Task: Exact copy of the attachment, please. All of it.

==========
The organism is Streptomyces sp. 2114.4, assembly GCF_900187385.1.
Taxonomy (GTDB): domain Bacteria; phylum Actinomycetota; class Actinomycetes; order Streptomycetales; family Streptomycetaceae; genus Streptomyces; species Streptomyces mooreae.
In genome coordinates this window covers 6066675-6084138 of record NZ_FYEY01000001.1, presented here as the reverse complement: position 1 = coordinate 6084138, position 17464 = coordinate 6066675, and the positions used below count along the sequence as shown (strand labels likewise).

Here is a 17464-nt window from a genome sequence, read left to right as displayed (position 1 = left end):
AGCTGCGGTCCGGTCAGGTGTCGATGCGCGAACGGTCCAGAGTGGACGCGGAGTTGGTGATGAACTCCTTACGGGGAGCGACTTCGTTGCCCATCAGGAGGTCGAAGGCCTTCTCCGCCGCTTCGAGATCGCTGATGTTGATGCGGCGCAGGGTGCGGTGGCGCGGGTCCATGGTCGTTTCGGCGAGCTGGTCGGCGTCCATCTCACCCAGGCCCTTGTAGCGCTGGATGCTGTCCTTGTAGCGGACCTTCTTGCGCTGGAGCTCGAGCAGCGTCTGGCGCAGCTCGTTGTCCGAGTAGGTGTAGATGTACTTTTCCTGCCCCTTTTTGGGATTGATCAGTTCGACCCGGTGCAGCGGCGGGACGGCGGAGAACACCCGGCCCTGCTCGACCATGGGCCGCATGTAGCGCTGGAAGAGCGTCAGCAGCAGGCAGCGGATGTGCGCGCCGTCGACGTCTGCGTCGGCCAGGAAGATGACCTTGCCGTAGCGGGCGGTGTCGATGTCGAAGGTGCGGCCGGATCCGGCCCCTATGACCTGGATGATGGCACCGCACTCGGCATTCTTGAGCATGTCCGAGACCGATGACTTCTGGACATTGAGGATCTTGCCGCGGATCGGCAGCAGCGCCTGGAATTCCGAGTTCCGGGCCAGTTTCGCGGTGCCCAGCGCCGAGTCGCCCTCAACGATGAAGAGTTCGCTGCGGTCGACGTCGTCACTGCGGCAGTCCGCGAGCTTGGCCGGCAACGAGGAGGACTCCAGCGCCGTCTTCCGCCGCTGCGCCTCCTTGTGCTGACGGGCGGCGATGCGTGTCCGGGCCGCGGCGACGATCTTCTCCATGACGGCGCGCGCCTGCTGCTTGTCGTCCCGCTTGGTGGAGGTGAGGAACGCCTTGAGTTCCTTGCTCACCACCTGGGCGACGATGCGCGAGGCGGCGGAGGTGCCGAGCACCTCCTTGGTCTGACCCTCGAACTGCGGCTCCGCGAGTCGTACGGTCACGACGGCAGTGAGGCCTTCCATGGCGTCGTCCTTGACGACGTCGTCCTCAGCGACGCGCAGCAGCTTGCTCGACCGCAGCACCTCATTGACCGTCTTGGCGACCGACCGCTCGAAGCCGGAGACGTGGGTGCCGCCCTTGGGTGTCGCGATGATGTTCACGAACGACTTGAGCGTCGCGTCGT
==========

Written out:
The organism is Streptomyces sp. 2114.4, assembly GCF_900187385.1.
Taxonomy (GTDB): domain Bacteria; phylum Actinomycetota; class Actinomycetes; order Streptomycetales; family Streptomycetaceae; genus Streptomyces; species Streptomyces mooreae.
In genome coordinates this window covers 6066675-6084138 of record NZ_FYEY01000001.1, presented here as the reverse complement: position 1 = coordinate 6084138, position 17464 = coordinate 6066675, and the positions used below count along the sequence as shown (strand labels likewise).

Here is a 17464-nt window from a genome sequence, read left to right as displayed (position 1 = left end):
AGCTGCGGTCCGGTCAGGTGTCGATGCGCGAACGGTCCAGAGTGGACGCGGAGTTGGTGATGAACTCCTTACGGGGAGCGACTTCGTTGCCCATCAGGAGGTCGAAGGCCTTCTCCGCCGCTTCGAGATCGCTGATGTTGATGCGGCGCAGGGTGCGGTGGCGCGGGTCCATGGTCGTTTCGGCGAGCTGGTCGGCGTCCATCTCACCCAGGCCCTTGTAGCGCTGGATGCTGTCCTTGTAGCGGACCTTCTTGCGCTGGAGCTCGAGCAGCGTCTGGCGCAGCTCGTTGTCCGAGTAGGTGTAGATGTACTTTTCCTGCCCCTTTTTGGGATTGATCAGTTCGACCCGGTGCAGCGGCGGGACGGCGGAGAACACCCGGCCCTGCTCGACCATGGGCCGCATGTAGCGCTGGAAGAGCGTCAGCAGCAGGCAGCGGATGTGCGCGCCGTCGACGTCTGCGTCGGCCAGGAAGATGACCTTGCCGTAGCGGGCGGTGTCGATGTCGAAGGTGCGGCCGGATCCGGCCCCTATGACCTGGATGATGGCACCGCACTCGGCATTCTTGAGCATGTCCGAGACCGATGACTTCTGGACATTGAGGATCTTGCCGCGGATCGGCAGCAGCGCCTGGAATTCCGAGTTCCGGGCCAGTTTCGCGGTGCCCAGCGCCGAGTCGCCCTCAACGATGAAGAGTTCGCTGCGGTCGACGTCGTCACTGCGGCAGTCCGCGAGCTTGGCCGGCAACGAGGAGGACTCCAGCGCCGTCTTCCGCCGCTGCGCCTCCTTGTGCTGACGGGCGGCGATGCGTGTCCGGGCCGCGGCGACGATCTTCTCCATGACGGCGCGCGCCTGCTGCTTGTCGTCCCGCTTGGTGGAGGTGAGGAACGCCTTGAGTTCCTTGCTCACCACCTGGGCGACGATGCGCGAGGCGGCGGAGGTGCCGAGCACCTCCTTGGTCTGACCCTCGAACTGCGGCTCCGCGAGTCGTACGGTCACGACGGCAGTGAGGCCTTCCATGGCGTCGTCCTTGACGACGTCGTCCTCAGCGACGCGCAGCAGCTTGCTCGACCGCAGCACCTCATTGACCGTCTTGGCGACCGACCGCTCGAAGCCGGAGACGTGGGTGCCGCCCTTGGGTGTCGCGATGATGTTCACGAACGACTTGAGCGTCGCGTCGT